Cultivating the Next Generation of Ministry Leaders

A student today can have thousands of friends they communicate with regularly – through social media, online forums, etc. But they’re actually pretty lonely. The idea of deep relationships and community in real life feels foreign to them. They’re being more consumed by the secular world, and perhaps that’s why they’re less interested in church. Unless we do something about it, this could drastically decrease the number of ministry leaders in the next generation. 

Authentic Christians

Many of today’s students are having a difficult time distinguishing between what’s real and what isn’t. This is largely due to social media, or as I like to call it, the Apostle Paul of this generation. As adults, we know so much of social media is unrealistic. Still, we can’t help but compare ourselves to the perfect families we see on Facebook. That constant comparison is elevated for students; they’re blasted 24/7 with photos and videos of kids their age living extravagant lives with not a facial blemish in site. 

Often, the selfies that get the most ‘likes’ are the ones that have been edited so much, the person can hardly recognize themself. The edited version of themself is getting all that love and attention, not them. While that’s damaging and confusing, it’s become normalized for young people because they don’t see anyone being genuine anymore. That’s one of the reasons why the next generation of ministry leaders need to see authentic Christians today. 


The reason I call social media the Apostle Paul of this generation is because, like Paul to Timothy, social media acts as a mentor to many young people. They follow it, emulate it, and obsess over it. But they don’t have actual relationships with the people they look up to online. Students don’t need makeup artists or pranksters on YouTube to be their mentors. They need mature Christians to disciple them one-on-one. Now is a better time than ever, because covid has pushed people to pursue authentic relationships.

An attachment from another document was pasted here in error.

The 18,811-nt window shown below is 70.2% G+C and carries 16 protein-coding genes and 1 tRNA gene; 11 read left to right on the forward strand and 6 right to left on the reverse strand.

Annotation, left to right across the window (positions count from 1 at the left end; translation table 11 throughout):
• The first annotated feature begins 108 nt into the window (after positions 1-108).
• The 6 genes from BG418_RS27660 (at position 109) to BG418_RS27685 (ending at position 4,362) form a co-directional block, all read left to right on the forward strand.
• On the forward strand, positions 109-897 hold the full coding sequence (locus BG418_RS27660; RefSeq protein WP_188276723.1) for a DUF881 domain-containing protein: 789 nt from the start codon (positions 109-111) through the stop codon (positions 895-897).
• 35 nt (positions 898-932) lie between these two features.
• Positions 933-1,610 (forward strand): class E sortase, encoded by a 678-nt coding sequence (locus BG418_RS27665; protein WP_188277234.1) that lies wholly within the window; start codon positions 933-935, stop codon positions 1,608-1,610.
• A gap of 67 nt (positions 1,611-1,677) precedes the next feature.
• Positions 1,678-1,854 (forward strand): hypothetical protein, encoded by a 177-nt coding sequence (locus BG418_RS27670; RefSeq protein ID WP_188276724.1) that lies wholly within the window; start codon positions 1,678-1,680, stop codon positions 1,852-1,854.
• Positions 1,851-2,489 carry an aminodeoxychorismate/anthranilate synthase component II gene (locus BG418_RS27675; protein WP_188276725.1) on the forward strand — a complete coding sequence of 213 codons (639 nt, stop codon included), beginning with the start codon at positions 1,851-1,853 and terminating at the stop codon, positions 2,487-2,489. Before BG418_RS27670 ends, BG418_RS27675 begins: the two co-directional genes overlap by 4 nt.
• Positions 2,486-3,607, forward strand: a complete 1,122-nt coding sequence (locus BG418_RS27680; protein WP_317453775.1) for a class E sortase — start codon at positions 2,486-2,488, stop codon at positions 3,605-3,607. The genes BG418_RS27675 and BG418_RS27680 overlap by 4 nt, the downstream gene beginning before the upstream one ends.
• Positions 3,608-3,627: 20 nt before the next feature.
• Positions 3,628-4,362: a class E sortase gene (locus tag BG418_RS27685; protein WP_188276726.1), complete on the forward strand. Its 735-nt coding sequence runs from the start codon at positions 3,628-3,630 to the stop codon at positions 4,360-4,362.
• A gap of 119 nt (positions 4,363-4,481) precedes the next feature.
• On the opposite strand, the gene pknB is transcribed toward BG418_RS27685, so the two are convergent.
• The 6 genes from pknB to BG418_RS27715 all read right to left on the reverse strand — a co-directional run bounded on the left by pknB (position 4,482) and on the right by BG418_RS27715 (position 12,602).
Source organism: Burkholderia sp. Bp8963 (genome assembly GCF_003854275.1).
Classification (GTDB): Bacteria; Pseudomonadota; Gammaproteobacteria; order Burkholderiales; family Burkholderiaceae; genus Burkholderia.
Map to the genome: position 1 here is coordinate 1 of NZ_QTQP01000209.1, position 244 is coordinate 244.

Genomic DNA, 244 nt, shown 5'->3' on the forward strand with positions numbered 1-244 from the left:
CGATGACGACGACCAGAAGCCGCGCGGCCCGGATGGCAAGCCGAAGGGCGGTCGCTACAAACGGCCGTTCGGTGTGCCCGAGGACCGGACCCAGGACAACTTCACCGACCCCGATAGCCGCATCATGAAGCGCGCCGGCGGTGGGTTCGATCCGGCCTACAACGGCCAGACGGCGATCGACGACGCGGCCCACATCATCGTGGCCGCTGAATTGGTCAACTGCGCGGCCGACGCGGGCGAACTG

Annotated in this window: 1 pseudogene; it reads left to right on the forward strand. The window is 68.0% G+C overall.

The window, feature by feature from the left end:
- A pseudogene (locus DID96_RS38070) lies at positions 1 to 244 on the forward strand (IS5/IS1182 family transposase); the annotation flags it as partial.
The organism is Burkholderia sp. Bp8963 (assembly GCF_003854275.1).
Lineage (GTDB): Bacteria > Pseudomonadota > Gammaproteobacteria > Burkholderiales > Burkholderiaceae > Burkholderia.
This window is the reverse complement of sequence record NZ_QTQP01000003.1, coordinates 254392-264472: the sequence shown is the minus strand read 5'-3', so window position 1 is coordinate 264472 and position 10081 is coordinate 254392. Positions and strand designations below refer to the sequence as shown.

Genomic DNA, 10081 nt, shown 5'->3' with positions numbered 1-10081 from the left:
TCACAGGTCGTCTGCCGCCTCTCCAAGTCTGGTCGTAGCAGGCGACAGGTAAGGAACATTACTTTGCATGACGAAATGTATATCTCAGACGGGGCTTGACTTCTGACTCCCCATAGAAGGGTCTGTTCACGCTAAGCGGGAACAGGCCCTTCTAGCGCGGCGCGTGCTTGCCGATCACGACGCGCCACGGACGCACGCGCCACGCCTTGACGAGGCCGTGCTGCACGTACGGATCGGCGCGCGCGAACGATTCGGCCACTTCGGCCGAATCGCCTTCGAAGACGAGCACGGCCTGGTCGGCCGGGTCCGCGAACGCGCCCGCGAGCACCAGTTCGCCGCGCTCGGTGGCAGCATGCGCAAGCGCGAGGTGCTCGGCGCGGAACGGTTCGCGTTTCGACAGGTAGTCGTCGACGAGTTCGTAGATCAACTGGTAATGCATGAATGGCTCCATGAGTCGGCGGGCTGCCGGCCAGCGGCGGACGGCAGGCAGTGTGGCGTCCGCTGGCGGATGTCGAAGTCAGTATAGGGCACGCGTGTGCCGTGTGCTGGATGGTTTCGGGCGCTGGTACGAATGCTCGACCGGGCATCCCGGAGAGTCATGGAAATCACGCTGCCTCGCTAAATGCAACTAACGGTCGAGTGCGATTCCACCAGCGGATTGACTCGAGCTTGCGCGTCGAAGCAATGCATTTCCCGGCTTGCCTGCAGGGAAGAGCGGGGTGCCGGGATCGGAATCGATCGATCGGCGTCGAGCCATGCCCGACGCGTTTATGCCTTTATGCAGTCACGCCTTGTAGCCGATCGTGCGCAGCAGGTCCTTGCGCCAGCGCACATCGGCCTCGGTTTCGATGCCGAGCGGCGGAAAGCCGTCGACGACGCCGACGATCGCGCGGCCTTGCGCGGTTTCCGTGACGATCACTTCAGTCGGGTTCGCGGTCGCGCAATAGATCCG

I’ve met many parents who agree wholeheartedly but don’t know where to start with this process. It could be as simple as asking their student what they think about a topic of the day, and they listen to them. The idea of discipling kids seems intimidating, so many think, “I’ll let the pros handle my kids’ discipleship. Their youth pastor, bible teachers, etc.” But whether you have a theological degree or you’re a line cook at Wendy’s, you can disciple your kids. In fact, you probably are, whether you realize or not, for better or worse. 


Think about all the things students see on the internet. Now think about what you’re posting on the internet. “I would never post anything inappropriate!” you say. But are you posting political rants? The ones in the name of Christianity? Kids are watching Christians, and they’re seeing a lot of anger and not much compassion. 

At school, we teach the students that Jesus took on the form of a servant, so we do a lot of field trips where we do volunteer work. But some parents don’t realize that they can do the same thing with their kids! Go serve at a nonprofit for a day with your child, and then ask them about it later. You’ll be amazed by what they learned. By showing them what a real Christian look like, you’re greatly influencing the next generation of ministry leaders. 


Church leaders often look at today’s students and have no idea how to reach them. But they never actually put the students in the driver seats. In a world of cyber bullying and kids cutting each other off for different opinions, I know students who intentionally send out bible verses in massive text messages. Because social media doesn’t seem to be going away, many students are using the platform to spread Christianity.

There’s nothing wrong with asking students to give us advice on reaching their generation. This empowers them and gets them involved in church, thereby preparing them for ministry leadership one day. Not every student is going to be a pastor, but we hope our Christian students will be leaders in church, nonprofit organizations, faith-based businesses, or anything else that serves God’s kingdom. The best way we’re going to make that happen is by showing them what authentic Christians look like – people who actively practice discipleship, show compassion towards others, and are humble enough to ask for their advice.

Christopher “Mr. G.” Gardiner is the Spiritual Formation Coordinator at Northwest Christian School where he has served since 2006. He has been working with teens since 1994 and doesn’t see that ending anytime soon. Chris is also a chaplain in the US Army Reserves. He and his wife Erika have been married since 1999 and have 4 children.  RJ, Joe, Tim, and Elena.

This Blog is sponsored by Frameworks: A Biblical Worldview Initiative. Frameworks courses are online Bible classes that public school students can take for elective credit on their high school transcript! Learn more at

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